Novel foods

Regulation of novel foods


The novel foods regulation sets out details for how novel foods, ingredients and processes are approved for use. The regulation defines a novel food as one that wasn't sold to any significant extent in the EU before 15 May 1997.

The scope of the regulation

The regulation covers a wide range of food and food ingredients, including those that:

  • have a new or intentionally modified primary molecular structure
  • consist of - or are isolated from - micro-organisms, fungi or algae
  • consist of, are isolated from or produced from minerals
  • consist of, are isolated from or produced from plants or their parts (but not food and food ingredients obtained by traditional propagating or breeding methods with a history of safe food use)
  • are produced using a new process that leads to significant changes in their composition or structure affecting their nutritional value, their metabolism or the level of undesirable substances they contain

Food and food ingredients covered by the regulation must not:

  • be dangerous to consumers
  • mislead consumers
  • be so different from the food or food ingredients that they're intended to replace that normal consumption of them would be nutritionally disadvantageous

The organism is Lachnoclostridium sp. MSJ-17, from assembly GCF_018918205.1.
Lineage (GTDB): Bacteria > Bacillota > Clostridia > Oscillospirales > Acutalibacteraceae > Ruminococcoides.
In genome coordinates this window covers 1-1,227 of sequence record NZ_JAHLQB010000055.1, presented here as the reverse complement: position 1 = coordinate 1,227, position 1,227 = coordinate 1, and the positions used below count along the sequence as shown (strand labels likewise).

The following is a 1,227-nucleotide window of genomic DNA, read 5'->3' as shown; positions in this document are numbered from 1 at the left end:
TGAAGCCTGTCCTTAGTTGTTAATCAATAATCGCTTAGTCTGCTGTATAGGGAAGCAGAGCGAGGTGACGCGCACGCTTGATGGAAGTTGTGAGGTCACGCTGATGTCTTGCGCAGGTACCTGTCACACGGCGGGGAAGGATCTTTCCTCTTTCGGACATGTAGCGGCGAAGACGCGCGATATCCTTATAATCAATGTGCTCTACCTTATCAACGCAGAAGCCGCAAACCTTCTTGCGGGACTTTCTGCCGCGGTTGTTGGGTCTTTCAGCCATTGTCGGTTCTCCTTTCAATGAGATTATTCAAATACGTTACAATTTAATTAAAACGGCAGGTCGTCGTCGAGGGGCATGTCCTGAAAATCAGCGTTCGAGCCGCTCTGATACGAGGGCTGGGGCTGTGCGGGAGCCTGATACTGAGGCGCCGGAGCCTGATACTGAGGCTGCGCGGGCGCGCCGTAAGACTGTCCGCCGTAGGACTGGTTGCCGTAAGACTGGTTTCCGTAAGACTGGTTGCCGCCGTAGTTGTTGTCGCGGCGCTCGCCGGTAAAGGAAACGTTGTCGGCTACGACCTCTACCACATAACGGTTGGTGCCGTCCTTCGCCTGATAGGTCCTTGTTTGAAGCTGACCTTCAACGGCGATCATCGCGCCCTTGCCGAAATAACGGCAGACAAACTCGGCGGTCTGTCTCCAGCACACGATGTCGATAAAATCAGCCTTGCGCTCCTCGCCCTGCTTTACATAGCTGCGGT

When the regulation does not apply

If a food or food ingredient was sold commercially in at least one EU member state before 15 May 1997, the regulation on novel foods does not apply. The product can be marketed anywhere else in the EU.

Exemptions from the regulation

Some products are exempt from the regulation because they're regulated by other European Commission Council Directives. These include:

  • food additives
  • flavourings
  • extraction solvents used to produce food and food ingredients
  • genetically modified organisms

It is your responsibility to know if the novel foods regulation applies to a product you want to sell. To help you determine novel status, you may want to check the EU Novel food catalogue or the European Commission's guidance on history of consumption.